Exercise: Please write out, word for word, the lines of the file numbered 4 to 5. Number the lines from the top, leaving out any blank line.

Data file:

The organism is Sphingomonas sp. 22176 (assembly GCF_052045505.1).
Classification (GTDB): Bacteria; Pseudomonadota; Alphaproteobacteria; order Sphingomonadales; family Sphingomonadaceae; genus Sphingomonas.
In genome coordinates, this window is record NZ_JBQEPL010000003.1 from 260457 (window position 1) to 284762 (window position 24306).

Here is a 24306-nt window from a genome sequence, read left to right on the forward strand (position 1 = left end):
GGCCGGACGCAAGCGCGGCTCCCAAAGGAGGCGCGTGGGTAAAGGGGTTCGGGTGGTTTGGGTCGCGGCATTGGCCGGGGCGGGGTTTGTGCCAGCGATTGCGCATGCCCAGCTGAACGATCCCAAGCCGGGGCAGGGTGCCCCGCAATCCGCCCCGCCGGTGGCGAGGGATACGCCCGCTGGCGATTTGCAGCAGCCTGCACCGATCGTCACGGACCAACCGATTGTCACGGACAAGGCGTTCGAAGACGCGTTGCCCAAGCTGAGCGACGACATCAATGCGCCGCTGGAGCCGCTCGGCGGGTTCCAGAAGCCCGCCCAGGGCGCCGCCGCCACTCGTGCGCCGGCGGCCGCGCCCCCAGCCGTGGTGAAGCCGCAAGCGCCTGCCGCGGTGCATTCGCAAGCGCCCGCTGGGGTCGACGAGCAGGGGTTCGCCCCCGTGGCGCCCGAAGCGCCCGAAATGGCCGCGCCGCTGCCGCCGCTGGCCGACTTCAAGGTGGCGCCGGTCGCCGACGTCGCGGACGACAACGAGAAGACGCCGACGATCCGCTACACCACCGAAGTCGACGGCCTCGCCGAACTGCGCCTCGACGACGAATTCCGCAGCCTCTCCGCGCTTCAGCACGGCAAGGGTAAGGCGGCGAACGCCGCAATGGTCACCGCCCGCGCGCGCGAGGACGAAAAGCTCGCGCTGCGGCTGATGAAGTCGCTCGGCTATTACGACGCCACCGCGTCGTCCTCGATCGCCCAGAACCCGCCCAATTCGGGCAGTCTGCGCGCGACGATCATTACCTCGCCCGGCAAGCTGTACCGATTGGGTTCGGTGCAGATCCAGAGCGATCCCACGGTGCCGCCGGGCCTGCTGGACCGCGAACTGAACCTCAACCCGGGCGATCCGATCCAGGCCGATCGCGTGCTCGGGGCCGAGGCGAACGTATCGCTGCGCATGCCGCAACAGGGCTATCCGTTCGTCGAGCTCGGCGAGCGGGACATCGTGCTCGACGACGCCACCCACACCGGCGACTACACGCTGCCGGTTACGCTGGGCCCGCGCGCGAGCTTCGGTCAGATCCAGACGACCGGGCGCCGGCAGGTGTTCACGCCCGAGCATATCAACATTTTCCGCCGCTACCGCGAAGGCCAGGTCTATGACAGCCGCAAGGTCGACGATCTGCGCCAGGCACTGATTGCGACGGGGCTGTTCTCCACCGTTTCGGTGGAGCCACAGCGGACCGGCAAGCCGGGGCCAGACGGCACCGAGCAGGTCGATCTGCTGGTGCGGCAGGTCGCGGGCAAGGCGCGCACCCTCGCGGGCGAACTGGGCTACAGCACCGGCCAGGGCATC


Here is a 24306-nt window from a genome sequence, read left to right on the forward strand (position 1 = left end):
GGCCGGACGCAAGCGCGGCTCCCAAAGGAGGCGCGTGGGTAAAGGGGTTCGGGTGGTTTGGGTCGCGGCATTGGCCGGGGCGGGGTTTGTGCCAGCGATTGCGCATGCCCAGCTGAACGATCCCAAGCCGGGGCAGGGTGCCCCGCAATCCGCCCCGCCGGTGGCGAGGGATACGCCCGCTGGCGATTTGCAGCAGCCTGCACCGATCGTCACGGACCAACCGATTGTCACGGACAAGGCGTTCGAAGACGCGTTGCCCAAGCTGAGCGACGACATCAATGCGCCGCTGGAGCCGCTCGGCGGGTTCCAGAAGCCCGCCCAGGGCGCCGCCGCCACTCGTGCGCCGGCGGCCGCGCCCCCAGCCGTGGTGAAGCCGCAAGCGCCTGCCGCGGTGCATTCGCAAGCGCCCGCTGGGGTCGACGAGCAGGGGTTCGCCCCCGTGGCGCCCGAAGCGCCCGAAATGGCCGCGCCGCTGCCGCCGCTGGCCGACTTCAAGGTGGCGCCGGTCGCCGACGTCGCGGACGACAACGAGAAGACGCCGACGATCCGCTACACCACCGAAGTCGACGGCCTCGCCGAACTGCGCCTCGACGACGAATTCCGCAGCCTCTCCGCGCTTCAGCACGGCAAGGGTAAGGCGGCGAACGCCGCAATGGTCACCGCCCGCGCGCGCGAGGACGAAAAGCTCGCGCTGCGGCTGATGAAGTCGCTCGGCTATTACGACGCCACCGCGTCGTCCTCGATCGCCCAGAACCCGCCCAATTCGGGCAGTCTGCGCGCGACGATCATTACCTCGCCCGGCAAGCTGTACCGATTGGGTTCGGTGCAGATCCAGAGCGATCCCACGGTGCCGCCGGGCCTGCTGGACCGCGAACTGAACCTCAACCCGGGCGATCCGATCCAGGCCGATCGCGTGCTCGGGGCCGAGGCGAACGTATCGCTGCGCATGCCGCAACAGGGCTATCCGTTCGTCGAGCTCGGCGAGCGGGACATCGTGCTCGACGACGCCACCCACACCGGCGACTACACGCTGCCGGTTACGCTGGGCCCGCGCGCGAGCTTCGGTCAGATCCAGACGACCGGGCGCCGGCAGGTGTTCACGCCCGAGCATATCAACATTTTCCGCCGCTACCGCGAAGGCCAGGTCTATGACAGCCGCAAGGTCGACGATCTGCGCCAGGCACTGATTGCGACGGGGCTGTTCTCCACCGTTTCGGTGGAGCCACAGCGGACCGGCAAGCCGGGGCCAGACGGCACCGAGCAGGTCGATCTGCTGGTGCGGCAGGTCGCGGGCAAGGCGCGCACCCTCGCGGGCGAACTGGGCTACAGCACCGGCCAGGGCATC